Moving books
Monday at 5:30 we will meet at SIS to move the evidence books to the agreed upon safe location. On Wednesday we will meet at 11 am to move the rest of the collection from SIS to the storage facility. Come help us move stuff! Cars especially welcome. Rumor has it one of our favorite Canadians is going to be in town–maybe he’ll make an appearance? We love you Sean!!

 

 

 

 


 

May Day
There’s a lot going on for May Day. We will be setting the library up in Bryant Park in the morning, Madison Square Park later in the day and doing other exciting things that we aren’t going to be discussing on this website. Want to know more? We’ll be having another meeting next Sunday after the Town Square pop-up at Union Square. We’ll meet at 6 pm near Gandhi, weather permitting.

 

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Filed under #OWSBookmobile, Meeting Minutes, Public/Private Parks, Working Group Meeting

Running Out Of Time: Help Print The Occupy Wall Street Poetry Anthology: And it’s been updated!!!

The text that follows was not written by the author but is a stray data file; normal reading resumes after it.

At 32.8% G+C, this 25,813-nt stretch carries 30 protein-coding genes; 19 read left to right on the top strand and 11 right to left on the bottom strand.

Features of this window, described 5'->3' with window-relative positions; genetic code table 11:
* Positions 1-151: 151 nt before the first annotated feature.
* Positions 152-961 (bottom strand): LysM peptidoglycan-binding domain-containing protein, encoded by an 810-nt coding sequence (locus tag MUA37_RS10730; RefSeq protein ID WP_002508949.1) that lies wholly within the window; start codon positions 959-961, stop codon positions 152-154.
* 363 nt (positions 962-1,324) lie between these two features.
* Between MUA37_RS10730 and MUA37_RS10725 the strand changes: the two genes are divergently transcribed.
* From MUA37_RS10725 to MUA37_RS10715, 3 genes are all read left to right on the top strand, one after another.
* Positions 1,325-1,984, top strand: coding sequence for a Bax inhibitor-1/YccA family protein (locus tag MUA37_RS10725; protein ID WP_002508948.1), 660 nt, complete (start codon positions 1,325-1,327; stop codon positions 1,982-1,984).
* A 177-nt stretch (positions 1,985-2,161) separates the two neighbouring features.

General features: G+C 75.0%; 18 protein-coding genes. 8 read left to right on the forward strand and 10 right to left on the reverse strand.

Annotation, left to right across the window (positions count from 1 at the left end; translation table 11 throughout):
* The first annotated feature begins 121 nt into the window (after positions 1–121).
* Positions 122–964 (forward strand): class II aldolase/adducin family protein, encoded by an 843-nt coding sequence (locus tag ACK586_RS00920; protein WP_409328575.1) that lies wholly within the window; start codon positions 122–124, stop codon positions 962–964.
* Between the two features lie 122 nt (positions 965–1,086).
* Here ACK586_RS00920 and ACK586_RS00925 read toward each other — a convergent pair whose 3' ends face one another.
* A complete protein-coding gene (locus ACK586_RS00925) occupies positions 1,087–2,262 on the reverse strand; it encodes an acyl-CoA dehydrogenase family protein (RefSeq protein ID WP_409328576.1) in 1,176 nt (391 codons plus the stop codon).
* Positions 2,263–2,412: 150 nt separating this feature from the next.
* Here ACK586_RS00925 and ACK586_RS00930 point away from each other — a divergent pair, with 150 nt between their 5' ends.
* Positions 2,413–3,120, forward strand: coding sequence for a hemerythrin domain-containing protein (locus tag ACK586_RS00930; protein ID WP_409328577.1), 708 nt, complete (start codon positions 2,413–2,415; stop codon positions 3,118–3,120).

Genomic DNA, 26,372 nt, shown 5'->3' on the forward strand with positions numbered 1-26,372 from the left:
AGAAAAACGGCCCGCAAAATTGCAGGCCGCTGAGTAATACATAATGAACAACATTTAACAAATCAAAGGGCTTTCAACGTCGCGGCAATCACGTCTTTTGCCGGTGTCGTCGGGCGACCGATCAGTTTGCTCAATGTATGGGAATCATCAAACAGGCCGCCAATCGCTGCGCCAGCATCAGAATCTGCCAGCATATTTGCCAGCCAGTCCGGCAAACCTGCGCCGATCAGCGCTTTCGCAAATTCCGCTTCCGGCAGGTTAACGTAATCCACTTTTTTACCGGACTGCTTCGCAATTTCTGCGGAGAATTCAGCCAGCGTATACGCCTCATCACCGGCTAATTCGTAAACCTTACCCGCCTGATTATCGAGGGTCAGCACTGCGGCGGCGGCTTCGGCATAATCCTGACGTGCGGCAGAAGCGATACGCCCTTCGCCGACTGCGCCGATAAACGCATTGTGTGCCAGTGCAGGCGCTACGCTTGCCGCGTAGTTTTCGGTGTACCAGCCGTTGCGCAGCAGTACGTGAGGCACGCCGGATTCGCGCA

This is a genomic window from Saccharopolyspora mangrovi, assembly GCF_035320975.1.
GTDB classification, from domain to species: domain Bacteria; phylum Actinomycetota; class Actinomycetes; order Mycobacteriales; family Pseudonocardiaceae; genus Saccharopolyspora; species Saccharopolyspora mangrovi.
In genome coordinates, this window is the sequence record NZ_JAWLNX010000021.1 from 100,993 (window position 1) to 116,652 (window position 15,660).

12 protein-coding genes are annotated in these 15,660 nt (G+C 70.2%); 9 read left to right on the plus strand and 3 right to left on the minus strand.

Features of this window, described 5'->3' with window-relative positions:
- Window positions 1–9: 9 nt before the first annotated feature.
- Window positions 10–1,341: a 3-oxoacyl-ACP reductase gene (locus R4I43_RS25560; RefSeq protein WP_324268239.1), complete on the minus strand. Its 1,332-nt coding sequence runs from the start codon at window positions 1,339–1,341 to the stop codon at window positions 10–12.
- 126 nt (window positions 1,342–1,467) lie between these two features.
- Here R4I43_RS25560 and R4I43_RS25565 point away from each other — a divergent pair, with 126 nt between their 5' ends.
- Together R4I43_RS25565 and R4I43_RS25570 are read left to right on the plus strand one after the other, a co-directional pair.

In synchronicity with Poetry Month, which runs throughout April, a small and very committed group of people have been hard at work preparing the anthology for print. In addition to editing, reformatting, and composing a table of contents for the considerable volume of verse contained therein, we have also been working to raise the necessary funding to make this printing possible. You can check out the indiegogo campaign here. The Occupy Wall Street Poetry Anthology consists of 721 poems by 448 poets, as well as 4 introductory texts. The poems are in English, French, Spanish, Italian, Russian, Urdu, German, Japanese, Chinese and Dutch. The online PDF file has officially been updated to include recent additional poems, a Table of Contents and a new section at the end “Suggestion Box.” The backgrounds, career paths, political affiliations, gender identities, opinions, and stylistic choices of the authors are as varied as the occupy movement itself. In bypassing the curatorial and marketing concerns which are de rigeur of a publishing company, we have attempted to create a fully inclusive document; a record of our collective voice which stands in solidarity with not only its authors but as a testament to the literal space held by the general public surrounding the time of its creation.